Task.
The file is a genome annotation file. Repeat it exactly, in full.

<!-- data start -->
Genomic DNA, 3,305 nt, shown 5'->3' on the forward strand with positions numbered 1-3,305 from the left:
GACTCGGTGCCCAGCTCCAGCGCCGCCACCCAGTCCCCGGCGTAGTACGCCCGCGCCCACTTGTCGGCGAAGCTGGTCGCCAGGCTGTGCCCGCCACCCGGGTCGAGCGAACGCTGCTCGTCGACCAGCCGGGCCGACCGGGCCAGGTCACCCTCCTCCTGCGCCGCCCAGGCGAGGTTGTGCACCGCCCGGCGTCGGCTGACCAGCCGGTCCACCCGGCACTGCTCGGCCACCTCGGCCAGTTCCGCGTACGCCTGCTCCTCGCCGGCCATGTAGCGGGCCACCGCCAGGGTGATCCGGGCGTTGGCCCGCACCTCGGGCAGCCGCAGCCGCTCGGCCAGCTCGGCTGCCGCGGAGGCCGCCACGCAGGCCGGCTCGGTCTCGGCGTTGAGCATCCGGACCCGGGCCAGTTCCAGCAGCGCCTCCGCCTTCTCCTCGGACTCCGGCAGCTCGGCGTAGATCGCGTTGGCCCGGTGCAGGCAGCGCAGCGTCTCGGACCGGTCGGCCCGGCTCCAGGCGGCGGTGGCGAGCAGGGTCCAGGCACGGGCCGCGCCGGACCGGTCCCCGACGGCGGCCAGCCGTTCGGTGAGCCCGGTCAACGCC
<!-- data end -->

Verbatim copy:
Genomic DNA, 3,305 nt, shown 5'->3' on the forward strand with positions numbered 1-3,305 from the left:
GACTCGGTGCCCAGCTCCAGCGCCGCCACCCAGTCCCCGGCGTAGTACGCCCGCGCCCACTTGTCGGCGAAGCTGGTCGCCAGGCTGTGCCCGCCACCCGGGTCGAGCGAACGCTGCTCGTCGACCAGCCGGGCCGACCGGGCCAGGTCACCCTCCTCCTGCGCCGCCCAGGCGAGGTTGTGCACCGCCCGGCGTCGGCTGACCAGCCGGTCCACCCGGCACTGCTCGGCCACCTCGGCCAGTTCCGCGTACGCCTGCTCCTCGCCGGCCATGTAGCGGGCCACCGCCAGGGTGATCCGGGCGTTGGCCCGCACCTCGGGCAGCCGCAGCCGCTCGGCCAGCTCGGCTGCCGCGGAGGCCGCCACGCAGGCCGGCTCGGTCTCGGCGTTGAGCATCCGGACCCGGGCCAGTTCCAGCAGCGCCTCCGCCTTCTCCTCGGACTCCGGCAGCTCGGCGTAGATCGCGTTGGCCCGGTGCAGGCAGCGCAGCGTCTCGGACCGGTCGGCCCGGCTCCAGGCGGCGGTGGCGAGCAGGGTCCAGGCACGGGCCGCGCCGGACCGGTCCCCGACGGCGGCCAGCCGTTCGGTGAGCCCGGTCAACGCC